445. Unless steps are taken to alter this equation, the anticipated reorganization of the transitional federal institutions in August 2011 is unlikely to produce an authority capable of expanding Government authority or regaining the initiative from Al-Shabaab on the battlefield. The Monitoring Group therefore recommends, in section XIII below, a number of measures intended both to curb the corrosive influence and practices of the Transitional Federal Government's internal spoilers and to discourage the business community from colluding with Al-Shabaab in its efforts to seize power through dominance of the Somali economy.

XIII. Recommendations

A. Somalia

Threats to peace and security

448. The Monitoring Group recommends that:

(a) The Security Council Committee pursuant to resolutions 751 (1992) and 1907 (2009) concerning Somalia and Eritrea should proceed without further delay to designate additional individuals and entities proposed by the Monitoring Group or Member States for targeted measures under Security Council resolution 1844 (2008) and/or resolution 1907 (2009);

(b) In line with Security Council resolution 1844 (2008), paragraph 8 (a), individuals and entities that threaten to destabilize stable areas, to militarize political or social conflicts or to incite inter-communal violence should be considered subject to targeted measures, together with their financiers, facilitators and active supporters;

(c) Any member of the transitional federal institutions whose actions threaten the political process or undermine the cohesion of the Transitional Federal Government or its security forces, or otherwise detract from the Transitional Federal Government's capacity to fulfil its mandate, should be considered subject to designation by the Committee for targeted measures;

(d) The Government of Kenya, in cooperation with community leaders and civil society organizations, should urgently consider measures to curb the radicalization, recruitment and resource mobilization by Al-Shabaab affiliates and sympathizers in Kenya;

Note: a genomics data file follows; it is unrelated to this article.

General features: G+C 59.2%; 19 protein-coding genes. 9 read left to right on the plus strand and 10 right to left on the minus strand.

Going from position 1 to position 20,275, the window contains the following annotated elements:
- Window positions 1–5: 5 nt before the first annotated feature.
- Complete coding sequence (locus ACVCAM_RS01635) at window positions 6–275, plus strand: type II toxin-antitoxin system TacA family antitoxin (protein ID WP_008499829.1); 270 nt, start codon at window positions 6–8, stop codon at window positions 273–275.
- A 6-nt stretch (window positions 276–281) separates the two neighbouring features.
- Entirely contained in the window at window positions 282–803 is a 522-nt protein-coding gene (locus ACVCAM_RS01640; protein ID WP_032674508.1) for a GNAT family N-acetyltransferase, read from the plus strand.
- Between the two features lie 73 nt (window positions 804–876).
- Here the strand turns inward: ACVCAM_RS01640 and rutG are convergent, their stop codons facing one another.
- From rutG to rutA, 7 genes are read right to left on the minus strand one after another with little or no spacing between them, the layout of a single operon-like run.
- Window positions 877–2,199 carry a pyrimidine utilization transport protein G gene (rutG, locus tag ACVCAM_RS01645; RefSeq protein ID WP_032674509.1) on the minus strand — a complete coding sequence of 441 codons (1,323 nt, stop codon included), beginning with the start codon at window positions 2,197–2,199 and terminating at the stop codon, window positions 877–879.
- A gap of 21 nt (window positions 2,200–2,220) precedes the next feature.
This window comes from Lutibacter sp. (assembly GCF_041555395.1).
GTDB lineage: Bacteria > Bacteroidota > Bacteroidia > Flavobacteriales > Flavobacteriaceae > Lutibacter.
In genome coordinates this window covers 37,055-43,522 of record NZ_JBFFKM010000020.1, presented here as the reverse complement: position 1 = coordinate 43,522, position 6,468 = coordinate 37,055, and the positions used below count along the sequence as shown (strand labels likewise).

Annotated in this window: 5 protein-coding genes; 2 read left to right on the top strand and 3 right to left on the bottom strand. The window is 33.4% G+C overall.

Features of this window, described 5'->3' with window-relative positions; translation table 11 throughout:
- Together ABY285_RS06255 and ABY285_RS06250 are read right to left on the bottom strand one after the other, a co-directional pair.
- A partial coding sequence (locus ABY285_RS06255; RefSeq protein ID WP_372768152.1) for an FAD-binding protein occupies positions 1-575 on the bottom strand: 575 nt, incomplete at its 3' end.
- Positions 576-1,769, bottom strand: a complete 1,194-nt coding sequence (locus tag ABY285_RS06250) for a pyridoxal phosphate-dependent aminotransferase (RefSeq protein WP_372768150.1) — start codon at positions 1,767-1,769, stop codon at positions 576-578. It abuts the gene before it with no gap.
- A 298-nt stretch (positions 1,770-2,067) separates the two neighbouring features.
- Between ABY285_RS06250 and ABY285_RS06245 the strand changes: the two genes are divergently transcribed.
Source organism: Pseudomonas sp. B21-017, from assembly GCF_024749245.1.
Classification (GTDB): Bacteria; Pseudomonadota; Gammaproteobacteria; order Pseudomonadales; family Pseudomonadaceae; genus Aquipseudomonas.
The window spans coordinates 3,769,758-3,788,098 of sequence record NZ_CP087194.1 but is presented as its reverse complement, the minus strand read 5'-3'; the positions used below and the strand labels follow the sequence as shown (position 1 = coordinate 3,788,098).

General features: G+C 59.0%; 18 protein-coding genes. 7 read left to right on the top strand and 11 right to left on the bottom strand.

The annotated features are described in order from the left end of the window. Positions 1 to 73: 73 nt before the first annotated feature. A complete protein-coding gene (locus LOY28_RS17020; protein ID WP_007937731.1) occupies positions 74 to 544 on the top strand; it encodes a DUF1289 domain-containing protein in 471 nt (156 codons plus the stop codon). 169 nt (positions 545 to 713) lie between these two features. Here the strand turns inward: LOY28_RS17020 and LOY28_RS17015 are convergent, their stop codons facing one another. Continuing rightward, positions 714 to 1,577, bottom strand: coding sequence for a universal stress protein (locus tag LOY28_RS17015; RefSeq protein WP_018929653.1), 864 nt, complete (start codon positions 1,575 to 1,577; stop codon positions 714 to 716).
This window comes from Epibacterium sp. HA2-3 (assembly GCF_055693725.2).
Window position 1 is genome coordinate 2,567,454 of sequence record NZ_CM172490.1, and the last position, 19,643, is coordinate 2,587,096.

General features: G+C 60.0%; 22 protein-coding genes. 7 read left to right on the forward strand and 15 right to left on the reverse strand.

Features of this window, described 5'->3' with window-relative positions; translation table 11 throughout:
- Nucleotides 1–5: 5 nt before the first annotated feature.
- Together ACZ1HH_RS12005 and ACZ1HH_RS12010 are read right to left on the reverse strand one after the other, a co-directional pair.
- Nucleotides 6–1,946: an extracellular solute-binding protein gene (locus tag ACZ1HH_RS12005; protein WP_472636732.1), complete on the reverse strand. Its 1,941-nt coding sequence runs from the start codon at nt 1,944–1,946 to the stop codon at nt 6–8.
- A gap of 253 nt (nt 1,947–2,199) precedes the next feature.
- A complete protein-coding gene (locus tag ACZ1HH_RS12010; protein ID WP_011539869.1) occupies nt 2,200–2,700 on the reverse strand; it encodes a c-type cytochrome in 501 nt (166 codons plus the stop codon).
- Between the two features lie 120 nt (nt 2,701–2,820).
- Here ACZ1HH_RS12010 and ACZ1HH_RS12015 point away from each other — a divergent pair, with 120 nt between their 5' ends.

(e) The Government of Kenya consider establishing rehabilitation centres for returning Kenyan fighters from Somalia and offering amnesty to any who agree to attend them.

Al-Shabaab finances

449. The Monitoring Group recommends that:

(a) The Security Council and the Committee should consider all non-local commerce via Al-Shabaab-controlled ports to constitute financial support for a designated entity, rendering individuals and entities engaged in such commerce subject to targeted measures;

(b) The Transitional Federal Government should officially ban all trade by large merchant vessels with Al-Shabaabcontrolled ports, notably Kismaayo, Marka and Baraawe, and seek the cooperation of neighbouring States, especially the United Arab Emirates, as well as States with naval assets in the Indian Ocean, in enforcing the ban;

(c) The Transitional Federal Government should require all merchant vessels calling at the port of Mogadishu to fully discharge all of their cargo and seek the assistance of AMISOM in monitoring and enforcing this edict;

(d) The Government of the United Arab Emirates, and especially the authorities in Dubai and Sharjah, should consider enforcing more stringent measures on dhows conducting trade with Somalia, especially to verify conformity of their cargoes with their custom declarations and/or cargo manifests;

(e) The Gulf Cooperation Council and/or its Member States should consider imposing a ban on all charcoal imports from Somalia;